DrupalCon starts in Boston today and this afternoon at 2.30 pm EST, Dries Buytaert and Jay Batson (with Kieran Lal) will stand before the multitude to explain exactly what Acquia will offer, when services will kick off and what it all means to the Drupal project. VP of Marketing Jeff Whatcott took the time to brief us at CMSWire.com prior to the presentation and we bring you the skinny in advance of that presentation.
Acquia's presentation looms large over DrupalCon: the future of the company is tied in so many ways to the future of the platform itself. Acquia's model has the potential to drive forward the Drupal project to ever greater success and to a greater degree of credibility for enterprise Web CMS users. Equally, the defection of the Grand Wizard Buytaert to the commercial realm may arouse suspicion of conflicts of interest; of putting Acquia before Drupal, of leeching dollars from bleary-eyed OSS coders toiling in their basements.
Will Jay, Dries and the blameless Kieran Lal be tarred and feathered, run on a rail and dumped in the famous harbor? We can only hope so - it'd make for a classic YouTube clip, and make for an entertaining lunch-time spectable for the Coding Marathon. Disappointingly, the presentation is unlikely to invoke such fury. Attendees will want to hear of synergies, of their aims being supported alongside Acquia's. And they will.
Because the executive summary of the Acquia project runs like this: Acquia needs a strong Drupal community. And the community needs the firm commercial hand of Acquia to drive the project toward greater levels of commercial adoption.
Drupal Before Acquia
Drupal consists of a core product with core CMS capabilities, user roles and permissions, foundation modules and system management. The core is extensible through modules which are developed by third-parties - the community.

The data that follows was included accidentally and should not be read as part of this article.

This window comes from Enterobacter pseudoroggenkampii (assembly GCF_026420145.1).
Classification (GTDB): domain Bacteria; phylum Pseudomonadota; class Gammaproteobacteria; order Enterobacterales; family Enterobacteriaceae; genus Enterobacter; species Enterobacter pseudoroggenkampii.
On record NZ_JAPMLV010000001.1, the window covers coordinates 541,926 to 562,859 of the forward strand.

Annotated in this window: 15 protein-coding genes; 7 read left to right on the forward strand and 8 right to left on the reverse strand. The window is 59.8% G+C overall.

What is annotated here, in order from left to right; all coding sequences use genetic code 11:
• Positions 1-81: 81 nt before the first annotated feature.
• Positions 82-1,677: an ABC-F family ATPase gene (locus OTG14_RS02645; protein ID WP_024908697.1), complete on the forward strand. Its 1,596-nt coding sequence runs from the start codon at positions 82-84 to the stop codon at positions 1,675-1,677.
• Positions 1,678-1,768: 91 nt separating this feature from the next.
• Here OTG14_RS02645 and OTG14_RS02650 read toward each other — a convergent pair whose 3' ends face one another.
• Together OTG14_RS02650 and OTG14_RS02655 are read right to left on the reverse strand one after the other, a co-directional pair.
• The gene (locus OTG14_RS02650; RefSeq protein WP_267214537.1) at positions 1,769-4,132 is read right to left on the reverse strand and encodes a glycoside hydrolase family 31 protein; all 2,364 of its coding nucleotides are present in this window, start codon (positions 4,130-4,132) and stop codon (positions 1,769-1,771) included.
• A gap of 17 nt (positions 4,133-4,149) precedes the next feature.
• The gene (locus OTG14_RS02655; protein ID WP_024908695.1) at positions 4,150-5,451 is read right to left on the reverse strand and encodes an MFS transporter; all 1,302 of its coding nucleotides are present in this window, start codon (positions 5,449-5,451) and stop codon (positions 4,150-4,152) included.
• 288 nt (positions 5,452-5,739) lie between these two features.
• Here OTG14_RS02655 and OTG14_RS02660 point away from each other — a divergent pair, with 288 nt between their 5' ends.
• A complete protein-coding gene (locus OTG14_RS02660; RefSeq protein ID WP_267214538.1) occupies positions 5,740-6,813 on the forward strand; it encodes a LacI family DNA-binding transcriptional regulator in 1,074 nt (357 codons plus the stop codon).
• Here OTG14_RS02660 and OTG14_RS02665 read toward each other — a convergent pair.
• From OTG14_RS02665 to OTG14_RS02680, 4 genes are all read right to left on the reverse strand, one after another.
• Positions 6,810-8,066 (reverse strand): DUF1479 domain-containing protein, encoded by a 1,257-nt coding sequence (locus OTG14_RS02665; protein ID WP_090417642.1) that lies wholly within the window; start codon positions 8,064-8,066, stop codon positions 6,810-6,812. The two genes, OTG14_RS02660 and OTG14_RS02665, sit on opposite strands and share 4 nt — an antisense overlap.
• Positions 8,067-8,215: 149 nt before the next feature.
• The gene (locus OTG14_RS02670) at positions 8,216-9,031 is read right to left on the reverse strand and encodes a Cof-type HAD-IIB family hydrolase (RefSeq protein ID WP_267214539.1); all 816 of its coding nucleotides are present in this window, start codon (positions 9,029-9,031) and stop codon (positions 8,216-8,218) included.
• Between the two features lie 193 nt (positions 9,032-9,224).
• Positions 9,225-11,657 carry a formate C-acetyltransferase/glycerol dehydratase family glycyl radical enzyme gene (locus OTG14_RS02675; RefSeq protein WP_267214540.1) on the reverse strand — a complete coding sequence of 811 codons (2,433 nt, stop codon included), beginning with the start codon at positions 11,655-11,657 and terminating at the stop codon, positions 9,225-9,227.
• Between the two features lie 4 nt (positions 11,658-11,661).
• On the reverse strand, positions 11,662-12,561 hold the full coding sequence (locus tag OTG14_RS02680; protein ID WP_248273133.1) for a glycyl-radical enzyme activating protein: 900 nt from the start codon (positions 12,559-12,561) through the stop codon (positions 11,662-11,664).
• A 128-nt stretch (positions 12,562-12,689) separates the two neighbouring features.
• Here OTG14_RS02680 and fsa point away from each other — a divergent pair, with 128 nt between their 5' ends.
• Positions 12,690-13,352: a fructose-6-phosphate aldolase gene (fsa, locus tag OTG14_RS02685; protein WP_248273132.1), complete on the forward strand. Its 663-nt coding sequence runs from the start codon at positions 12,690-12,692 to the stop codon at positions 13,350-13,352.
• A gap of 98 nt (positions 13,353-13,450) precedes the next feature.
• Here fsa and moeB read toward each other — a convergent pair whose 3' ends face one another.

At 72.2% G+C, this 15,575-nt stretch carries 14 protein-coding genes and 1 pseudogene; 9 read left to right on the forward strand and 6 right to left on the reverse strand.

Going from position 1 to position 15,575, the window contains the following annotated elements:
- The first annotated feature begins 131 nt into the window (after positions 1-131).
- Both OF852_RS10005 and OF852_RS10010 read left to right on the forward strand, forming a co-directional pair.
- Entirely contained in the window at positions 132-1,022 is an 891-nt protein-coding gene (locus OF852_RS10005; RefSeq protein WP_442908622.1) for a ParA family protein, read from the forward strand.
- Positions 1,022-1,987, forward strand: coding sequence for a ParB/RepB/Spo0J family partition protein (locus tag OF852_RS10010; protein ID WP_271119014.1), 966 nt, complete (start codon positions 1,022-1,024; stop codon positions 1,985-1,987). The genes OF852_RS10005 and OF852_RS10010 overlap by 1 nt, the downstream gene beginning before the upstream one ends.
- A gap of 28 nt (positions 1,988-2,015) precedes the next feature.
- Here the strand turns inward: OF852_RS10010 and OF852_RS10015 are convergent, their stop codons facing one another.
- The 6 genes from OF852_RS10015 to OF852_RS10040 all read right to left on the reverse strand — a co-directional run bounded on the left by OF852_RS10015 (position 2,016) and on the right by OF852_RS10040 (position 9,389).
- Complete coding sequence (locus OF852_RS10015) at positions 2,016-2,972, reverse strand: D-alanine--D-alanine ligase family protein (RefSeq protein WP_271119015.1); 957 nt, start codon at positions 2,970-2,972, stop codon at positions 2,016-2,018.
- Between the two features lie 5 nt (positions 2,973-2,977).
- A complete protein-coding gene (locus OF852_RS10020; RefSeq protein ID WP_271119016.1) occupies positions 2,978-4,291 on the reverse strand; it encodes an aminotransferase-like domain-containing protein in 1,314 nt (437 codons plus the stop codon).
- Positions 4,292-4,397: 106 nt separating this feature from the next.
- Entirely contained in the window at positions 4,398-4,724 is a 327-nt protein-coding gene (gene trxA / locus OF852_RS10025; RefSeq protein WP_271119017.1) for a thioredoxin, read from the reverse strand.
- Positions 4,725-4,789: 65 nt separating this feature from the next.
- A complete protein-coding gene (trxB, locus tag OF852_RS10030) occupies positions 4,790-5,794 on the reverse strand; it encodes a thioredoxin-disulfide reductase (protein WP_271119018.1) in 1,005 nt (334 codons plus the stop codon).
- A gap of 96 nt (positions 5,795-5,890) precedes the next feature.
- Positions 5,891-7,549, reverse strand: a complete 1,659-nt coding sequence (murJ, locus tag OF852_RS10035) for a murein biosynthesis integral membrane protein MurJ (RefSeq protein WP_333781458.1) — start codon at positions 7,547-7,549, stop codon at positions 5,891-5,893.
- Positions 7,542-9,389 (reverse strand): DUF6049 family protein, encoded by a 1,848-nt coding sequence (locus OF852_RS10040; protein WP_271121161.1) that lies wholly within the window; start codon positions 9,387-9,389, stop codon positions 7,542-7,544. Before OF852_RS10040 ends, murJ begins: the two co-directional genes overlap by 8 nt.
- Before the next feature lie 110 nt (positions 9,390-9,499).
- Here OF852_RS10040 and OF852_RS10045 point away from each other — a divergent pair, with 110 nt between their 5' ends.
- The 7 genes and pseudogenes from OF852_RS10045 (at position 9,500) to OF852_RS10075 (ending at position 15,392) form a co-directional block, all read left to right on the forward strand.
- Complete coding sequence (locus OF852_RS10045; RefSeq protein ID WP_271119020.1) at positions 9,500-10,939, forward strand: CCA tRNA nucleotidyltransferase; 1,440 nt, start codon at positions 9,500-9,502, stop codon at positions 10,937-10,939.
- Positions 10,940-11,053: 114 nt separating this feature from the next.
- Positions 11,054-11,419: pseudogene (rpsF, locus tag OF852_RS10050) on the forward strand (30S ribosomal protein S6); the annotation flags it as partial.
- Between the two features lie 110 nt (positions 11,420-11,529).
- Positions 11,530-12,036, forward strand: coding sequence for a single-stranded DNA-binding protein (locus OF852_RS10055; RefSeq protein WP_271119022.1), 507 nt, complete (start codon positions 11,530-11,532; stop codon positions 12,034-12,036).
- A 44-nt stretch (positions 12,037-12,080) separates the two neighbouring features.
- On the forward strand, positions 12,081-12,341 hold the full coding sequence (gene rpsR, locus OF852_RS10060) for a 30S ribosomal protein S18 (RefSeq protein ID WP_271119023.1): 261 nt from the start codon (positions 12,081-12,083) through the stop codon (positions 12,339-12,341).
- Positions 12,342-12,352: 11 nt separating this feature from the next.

Drupal.org looks after distribution of Drupal core, maintains code submissions, track bugs and looks after update notifications.
What is Acquia?
A company set up by Drupal founder Dries Buytaert and Pingtel founder Jay Batson. The company will "provide value-added software products and services for ... Drupal" and Acquia’s mission is "to further accelerate and deepen Drupal adoption by advancing the core technology and offering products and network services that dramatically speed deployment and reduce risk."
Acquia will be a subscription-based business. It will bundle Drupal core, with key modules and a packaged installer. It will offer Commercial-grade documentation, 'Solution Cookbooks' for different scenarios, and customer support. Automatic updates of these modules will also be enabled from Acquia's end.
Drupal After Acquia
1 "Carbon" The Drupal project structure remains the same: a core product with 3rd party contributed modules from the community (including members of Acquia).
Selected modules are vetted and tested by Acquia to commercial specifications. If they are sound, they may be taken under the Acquia umbrella and offered as part of a commercial package. The first such commercial package is called "Carbon", and will consist of Drupal 6.x core with an expected 30 modules.
2 "Spokes" - Automatic Update Notifications Hitherto all module updates were managed via Drupal.org. Acquia will take over the update process for modules and products which comprise Acquia packages like Carbon, and are setting up a new process whereby their own servers will deliver module and product updates.
Updates from the community are tested by Acquia. Vetted adequately, they are then pushed through to Carbon subscribers from network.acquia.com.
Spokes Intelligent Update Notification Service incorporates the following:
* Covers Carbon and dependent systems
* Compatibility and security filtering, and prioritization
* Personalized, context-aware alerts
* Hourly monitoring and alerts
What you will get with the Acquia Subscription
* Supported Distribution - tested and filtered upgrades, bug fixes etc.
* Network Services - update notification, with more network services to come
* Technical Support Centre - electronic and phone support. Self-service knowledge base. A variety of SLAs to match customer requirements.
Development of Acquia infrastructure will continue over the first half of 2008, with the Carbon subscription package and the Spokes update network services being launched sometime in the second half of the year.
Once Acquia get all that out of the way, the company will look toward developing solution-oriented packages, deepening network services from network.acquia.com and developing other products to complement Drupal.
Hit on to visit DrupalCon.org, to visit Acquia, and to visit Drupal.org